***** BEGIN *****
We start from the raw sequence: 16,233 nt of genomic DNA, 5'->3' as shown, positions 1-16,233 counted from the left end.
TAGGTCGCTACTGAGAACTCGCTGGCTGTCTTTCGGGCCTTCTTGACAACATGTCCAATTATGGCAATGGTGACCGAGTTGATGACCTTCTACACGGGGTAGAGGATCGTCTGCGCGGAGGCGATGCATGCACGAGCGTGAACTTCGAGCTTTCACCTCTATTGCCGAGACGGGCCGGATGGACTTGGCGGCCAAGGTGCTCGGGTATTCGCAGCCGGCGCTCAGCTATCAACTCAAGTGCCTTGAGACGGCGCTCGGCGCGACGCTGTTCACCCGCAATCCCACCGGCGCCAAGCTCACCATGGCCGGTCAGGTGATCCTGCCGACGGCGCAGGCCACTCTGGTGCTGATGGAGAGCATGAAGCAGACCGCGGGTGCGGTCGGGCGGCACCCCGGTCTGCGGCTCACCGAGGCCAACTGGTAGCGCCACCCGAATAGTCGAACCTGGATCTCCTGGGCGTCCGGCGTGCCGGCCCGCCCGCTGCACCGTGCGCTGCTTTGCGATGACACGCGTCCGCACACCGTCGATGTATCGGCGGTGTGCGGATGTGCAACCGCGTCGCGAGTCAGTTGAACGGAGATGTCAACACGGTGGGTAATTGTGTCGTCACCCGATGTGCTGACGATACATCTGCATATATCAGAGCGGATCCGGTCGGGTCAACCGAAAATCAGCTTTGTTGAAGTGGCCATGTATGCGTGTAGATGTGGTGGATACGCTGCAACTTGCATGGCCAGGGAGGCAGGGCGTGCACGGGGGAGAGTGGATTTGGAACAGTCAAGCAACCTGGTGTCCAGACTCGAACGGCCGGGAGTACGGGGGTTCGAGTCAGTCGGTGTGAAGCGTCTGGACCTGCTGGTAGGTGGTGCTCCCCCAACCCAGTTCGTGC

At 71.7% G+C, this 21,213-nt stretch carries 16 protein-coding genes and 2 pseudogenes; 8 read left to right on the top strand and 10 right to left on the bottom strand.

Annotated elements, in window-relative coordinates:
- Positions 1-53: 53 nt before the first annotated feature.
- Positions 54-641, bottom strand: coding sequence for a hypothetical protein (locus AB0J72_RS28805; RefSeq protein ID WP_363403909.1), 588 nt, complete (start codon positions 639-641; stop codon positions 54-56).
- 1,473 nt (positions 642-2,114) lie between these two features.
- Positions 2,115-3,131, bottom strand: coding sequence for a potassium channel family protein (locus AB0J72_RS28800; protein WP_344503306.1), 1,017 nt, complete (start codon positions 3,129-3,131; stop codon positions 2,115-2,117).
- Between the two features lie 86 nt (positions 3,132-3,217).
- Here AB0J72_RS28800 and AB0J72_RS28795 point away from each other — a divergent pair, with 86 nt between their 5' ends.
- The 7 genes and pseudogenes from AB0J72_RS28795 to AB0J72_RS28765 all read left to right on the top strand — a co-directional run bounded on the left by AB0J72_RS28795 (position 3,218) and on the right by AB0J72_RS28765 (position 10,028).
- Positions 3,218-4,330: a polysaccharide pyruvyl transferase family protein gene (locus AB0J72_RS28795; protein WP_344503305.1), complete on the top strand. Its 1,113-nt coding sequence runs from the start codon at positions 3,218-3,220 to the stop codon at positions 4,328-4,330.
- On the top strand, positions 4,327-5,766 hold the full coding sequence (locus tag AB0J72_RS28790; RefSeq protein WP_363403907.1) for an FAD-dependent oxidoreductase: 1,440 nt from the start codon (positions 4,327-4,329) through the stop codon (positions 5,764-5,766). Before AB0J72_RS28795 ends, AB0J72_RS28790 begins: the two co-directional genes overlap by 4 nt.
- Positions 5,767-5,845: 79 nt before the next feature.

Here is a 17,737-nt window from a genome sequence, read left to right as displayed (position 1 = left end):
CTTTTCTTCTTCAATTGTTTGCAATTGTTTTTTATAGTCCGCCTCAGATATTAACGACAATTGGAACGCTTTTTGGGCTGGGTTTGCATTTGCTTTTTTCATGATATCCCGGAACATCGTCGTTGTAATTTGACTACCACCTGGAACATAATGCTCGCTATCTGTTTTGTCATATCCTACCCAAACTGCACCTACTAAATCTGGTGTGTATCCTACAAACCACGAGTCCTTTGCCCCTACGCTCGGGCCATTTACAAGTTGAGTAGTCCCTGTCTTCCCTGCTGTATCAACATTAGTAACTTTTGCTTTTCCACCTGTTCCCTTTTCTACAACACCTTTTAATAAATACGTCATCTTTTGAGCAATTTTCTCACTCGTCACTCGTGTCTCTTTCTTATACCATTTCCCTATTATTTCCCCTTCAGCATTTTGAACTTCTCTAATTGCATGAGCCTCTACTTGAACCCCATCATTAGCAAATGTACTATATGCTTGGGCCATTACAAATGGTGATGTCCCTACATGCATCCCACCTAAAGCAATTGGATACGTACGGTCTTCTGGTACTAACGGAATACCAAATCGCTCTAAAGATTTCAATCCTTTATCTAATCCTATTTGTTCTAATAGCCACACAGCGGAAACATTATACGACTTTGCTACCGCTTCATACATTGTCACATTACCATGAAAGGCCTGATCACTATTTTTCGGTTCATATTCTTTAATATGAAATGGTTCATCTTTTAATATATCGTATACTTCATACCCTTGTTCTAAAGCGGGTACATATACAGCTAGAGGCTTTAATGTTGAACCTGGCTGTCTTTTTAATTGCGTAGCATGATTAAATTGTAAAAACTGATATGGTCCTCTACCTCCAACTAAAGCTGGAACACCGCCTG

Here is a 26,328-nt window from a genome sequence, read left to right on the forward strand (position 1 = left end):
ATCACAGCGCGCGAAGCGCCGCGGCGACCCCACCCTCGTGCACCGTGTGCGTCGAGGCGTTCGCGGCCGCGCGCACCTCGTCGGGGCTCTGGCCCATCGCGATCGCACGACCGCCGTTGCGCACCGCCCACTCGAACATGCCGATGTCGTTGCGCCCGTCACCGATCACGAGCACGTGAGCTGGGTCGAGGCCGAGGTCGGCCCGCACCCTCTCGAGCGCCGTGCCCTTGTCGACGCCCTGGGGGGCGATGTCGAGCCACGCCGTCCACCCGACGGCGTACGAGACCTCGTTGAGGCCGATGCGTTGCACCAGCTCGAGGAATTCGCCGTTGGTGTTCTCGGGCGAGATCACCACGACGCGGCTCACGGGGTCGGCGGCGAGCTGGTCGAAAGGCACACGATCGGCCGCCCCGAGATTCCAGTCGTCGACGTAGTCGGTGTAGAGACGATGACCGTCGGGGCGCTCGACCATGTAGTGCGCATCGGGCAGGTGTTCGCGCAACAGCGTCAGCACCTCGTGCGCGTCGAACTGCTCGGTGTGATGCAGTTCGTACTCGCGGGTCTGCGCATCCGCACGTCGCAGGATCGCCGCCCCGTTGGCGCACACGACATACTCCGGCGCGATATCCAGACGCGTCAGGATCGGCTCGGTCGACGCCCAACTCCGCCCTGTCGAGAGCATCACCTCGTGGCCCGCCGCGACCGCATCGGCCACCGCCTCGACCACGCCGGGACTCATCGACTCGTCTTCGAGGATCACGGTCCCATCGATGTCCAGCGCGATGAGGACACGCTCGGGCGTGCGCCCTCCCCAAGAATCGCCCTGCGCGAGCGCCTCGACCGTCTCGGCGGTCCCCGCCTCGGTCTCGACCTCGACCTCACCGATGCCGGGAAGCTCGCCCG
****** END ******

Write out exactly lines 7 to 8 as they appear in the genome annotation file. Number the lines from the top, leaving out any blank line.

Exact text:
- 1,473 nt (positions 642-2,114) lie between these two features.
- Positions 2,115-3,131, bottom strand: coding sequence for a potassium channel family protein (locus AB0J72_RS28800; protein WP_344503306.1), 1,017 nt, complete (start codon positions 3,129-3,131; stop codon positions 2,115-2,117).